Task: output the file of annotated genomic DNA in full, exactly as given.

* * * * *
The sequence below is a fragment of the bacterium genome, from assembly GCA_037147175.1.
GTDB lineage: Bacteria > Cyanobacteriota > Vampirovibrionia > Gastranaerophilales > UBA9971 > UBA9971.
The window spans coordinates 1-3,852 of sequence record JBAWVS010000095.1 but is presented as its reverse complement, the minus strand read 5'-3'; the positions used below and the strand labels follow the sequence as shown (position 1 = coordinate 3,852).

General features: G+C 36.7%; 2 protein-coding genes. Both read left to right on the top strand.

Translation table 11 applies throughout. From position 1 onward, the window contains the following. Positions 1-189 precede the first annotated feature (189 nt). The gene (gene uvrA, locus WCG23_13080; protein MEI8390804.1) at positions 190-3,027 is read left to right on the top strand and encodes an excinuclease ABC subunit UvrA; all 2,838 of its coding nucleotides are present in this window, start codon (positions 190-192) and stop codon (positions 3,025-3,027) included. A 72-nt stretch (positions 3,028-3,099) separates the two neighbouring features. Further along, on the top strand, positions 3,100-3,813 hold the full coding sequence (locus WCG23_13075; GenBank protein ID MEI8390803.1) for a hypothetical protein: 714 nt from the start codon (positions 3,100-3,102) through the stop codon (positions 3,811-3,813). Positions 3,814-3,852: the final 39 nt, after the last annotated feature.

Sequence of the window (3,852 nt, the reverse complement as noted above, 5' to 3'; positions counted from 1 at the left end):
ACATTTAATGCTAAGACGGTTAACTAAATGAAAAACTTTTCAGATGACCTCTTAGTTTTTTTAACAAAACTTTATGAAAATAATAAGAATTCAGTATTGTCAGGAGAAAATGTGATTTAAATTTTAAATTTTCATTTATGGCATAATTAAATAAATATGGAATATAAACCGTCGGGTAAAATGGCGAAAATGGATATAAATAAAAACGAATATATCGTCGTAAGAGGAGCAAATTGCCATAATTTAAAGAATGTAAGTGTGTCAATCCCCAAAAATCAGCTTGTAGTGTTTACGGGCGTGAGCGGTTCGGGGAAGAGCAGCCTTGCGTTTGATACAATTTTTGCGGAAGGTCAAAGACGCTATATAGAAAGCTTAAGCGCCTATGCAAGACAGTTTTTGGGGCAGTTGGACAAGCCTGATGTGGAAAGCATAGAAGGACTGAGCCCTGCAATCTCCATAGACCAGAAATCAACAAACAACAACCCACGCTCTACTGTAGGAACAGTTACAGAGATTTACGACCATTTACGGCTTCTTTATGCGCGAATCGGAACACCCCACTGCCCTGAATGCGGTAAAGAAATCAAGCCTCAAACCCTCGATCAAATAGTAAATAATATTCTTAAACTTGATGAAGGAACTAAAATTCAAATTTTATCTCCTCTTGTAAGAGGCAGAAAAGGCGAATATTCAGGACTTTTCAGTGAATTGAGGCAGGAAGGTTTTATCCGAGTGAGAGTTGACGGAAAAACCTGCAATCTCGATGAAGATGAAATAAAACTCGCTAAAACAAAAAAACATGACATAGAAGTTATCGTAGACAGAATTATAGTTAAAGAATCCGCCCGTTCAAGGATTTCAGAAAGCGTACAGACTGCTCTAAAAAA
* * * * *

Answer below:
The sequence below is a fragment of the bacterium genome, from assembly GCA_037147175.1.
GTDB lineage: Bacteria > Cyanobacteriota > Vampirovibrionia > Gastranaerophilales > UBA9971 > UBA9971.
The window spans coordinates 1-3,852 of sequence record JBAWVS010000095.1 but is presented as its reverse complement, the minus strand read 5'-3'; the positions used below and the strand labels follow the sequence as shown (position 1 = coordinate 3,852).

General features: G+C 36.7%; 2 protein-coding genes. Both read left to right on the top strand.

Translation table 11 applies throughout. From position 1 onward, the window contains the following. Positions 1-189 precede the first annotated feature (189 nt). The gene (gene uvrA, locus WCG23_13080; protein MEI8390804.1) at positions 190-3,027 is read left to right on the top strand and encodes an excinuclease ABC subunit UvrA; all 2,838 of its coding nucleotides are present in this window, start codon (positions 190-192) and stop codon (positions 3,025-3,027) included. A 72-nt stretch (positions 3,028-3,099) separates the two neighbouring features. Further along, on the top strand, positions 3,100-3,813 hold the full coding sequence (locus WCG23_13075; GenBank protein ID MEI8390803.1) for a hypothetical protein: 714 nt from the start codon (positions 3,100-3,102) through the stop codon (positions 3,811-3,813). Positions 3,814-3,852: the final 39 nt, after the last annotated feature.

Sequence of the window (3,852 nt, the reverse complement as noted above, 5' to 3'; positions counted from 1 at the left end):
ACATTTAATGCTAAGACGGTTAACTAAATGAAAAACTTTTCAGATGACCTCTTAGTTTTTTTAACAAAACTTTATGAAAATAATAAGAATTCAGTATTGTCAGGAGAAAATGTGATTTAAATTTTAAATTTTCATTTATGGCATAATTAAATAAATATGGAATATAAACCGTCGGGTAAAATGGCGAAAATGGATATAAATAAAAACGAATATATCGTCGTAAGAGGAGCAAATTGCCATAATTTAAAGAATGTAAGTGTGTCAATCCCCAAAAATCAGCTTGTAGTGTTTACGGGCGTGAGCGGTTCGGGGAAGAGCAGCCTTGCGTTTGATACAATTTTTGCGGAAGGTCAAAGACGCTATATAGAAAGCTTAAGCGCCTATGCAAGACAGTTTTTGGGGCAGTTGGACAAGCCTGATGTGGAAAGCATAGAAGGACTGAGCCCTGCAATCTCCATAGACCAGAAATCAACAAACAACAACCCACGCTCTACTGTAGGAACAGTTACAGAGATTTACGACCATTTACGGCTTCTTTATGCGCGAATCGGAACACCCCACTGCCCTGAATGCGGTAAAGAAATCAAGCCTCAAACCCTCGATCAAATAGTAAATAATATTCTTAAACTTGATGAAGGAACTAAAATTCAAATTTTATCTCCTCTTGTAAGAGGCAGAAAAGGCGAATATTCAGGACTTTTCAGTGAATTGAGGCAGGAAGGTTTTATCCGAGTGAGAGTTGACGGAAAAACCTGCAATCTCGATGAAGATGAAATAAAACTCGCTAAAACAAAAAAACATGACATAGAAGTTATCGTAGACAGAATTATAGTTAAAGAATCCGCCCGTTCAAGGATTTCAGAAAGCGTACAGACTGCTCTAAAAAA